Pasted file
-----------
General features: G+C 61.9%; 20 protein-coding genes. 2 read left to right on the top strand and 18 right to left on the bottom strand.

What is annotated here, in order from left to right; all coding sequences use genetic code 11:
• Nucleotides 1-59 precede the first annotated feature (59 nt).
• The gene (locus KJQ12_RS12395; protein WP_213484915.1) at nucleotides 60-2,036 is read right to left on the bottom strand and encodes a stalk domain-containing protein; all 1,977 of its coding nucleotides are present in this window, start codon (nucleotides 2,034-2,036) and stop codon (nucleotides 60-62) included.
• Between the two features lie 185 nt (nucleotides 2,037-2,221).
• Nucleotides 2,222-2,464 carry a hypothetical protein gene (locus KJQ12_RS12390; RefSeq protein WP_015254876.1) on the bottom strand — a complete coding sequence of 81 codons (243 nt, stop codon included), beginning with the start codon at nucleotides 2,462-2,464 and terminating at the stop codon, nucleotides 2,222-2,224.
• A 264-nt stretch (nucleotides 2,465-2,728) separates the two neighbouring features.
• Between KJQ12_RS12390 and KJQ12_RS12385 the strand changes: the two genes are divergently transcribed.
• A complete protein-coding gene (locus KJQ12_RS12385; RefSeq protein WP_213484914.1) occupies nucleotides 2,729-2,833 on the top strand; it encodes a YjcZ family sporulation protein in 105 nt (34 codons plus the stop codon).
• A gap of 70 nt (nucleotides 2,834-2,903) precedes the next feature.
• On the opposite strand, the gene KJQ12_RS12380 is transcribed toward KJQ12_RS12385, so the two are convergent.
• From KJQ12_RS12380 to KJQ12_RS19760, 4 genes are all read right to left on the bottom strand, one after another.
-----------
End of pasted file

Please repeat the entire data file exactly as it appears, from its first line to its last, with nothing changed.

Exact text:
General features: G+C 61.9%; 20 protein-coding genes. 2 read left to right on the top strand and 18 right to left on the bottom strand.

What is annotated here, in order from left to right; all coding sequences use genetic code 11:
• Nucleotides 1-59 precede the first annotated feature (59 nt).
• The gene (locus KJQ12_RS12395; protein WP_213484915.1) at nucleotides 60-2,036 is read right to left on the bottom strand and encodes a stalk domain-containing protein; all 1,977 of its coding nucleotides are present in this window, start codon (nucleotides 2,034-2,036) and stop codon (nucleotides 60-62) included.
• Between the two features lie 185 nt (nucleotides 2,037-2,221).
• Nucleotides 2,222-2,464 carry a hypothetical protein gene (locus KJQ12_RS12390; RefSeq protein WP_015254876.1) on the bottom strand — a complete coding sequence of 81 codons (243 nt, stop codon included), beginning with the start codon at nucleotides 2,462-2,464 and terminating at the stop codon, nucleotides 2,222-2,224.
• A 264-nt stretch (nucleotides 2,465-2,728) separates the two neighbouring features.
• Between KJQ12_RS12390 and KJQ12_RS12385 the strand changes: the two genes are divergently transcribed.
• A complete protein-coding gene (locus KJQ12_RS12385; RefSeq protein WP_213484914.1) occupies nucleotides 2,729-2,833 on the top strand; it encodes a YjcZ family sporulation protein in 105 nt (34 codons plus the stop codon).
• A gap of 70 nt (nucleotides 2,834-2,903) precedes the next feature.
• On the opposite strand, the gene KJQ12_RS12380 is transcribed toward KJQ12_RS12385, so the two are convergent.
• From KJQ12_RS12380 to KJQ12_RS19760, 4 genes are all read right to left on the bottom strand, one after another.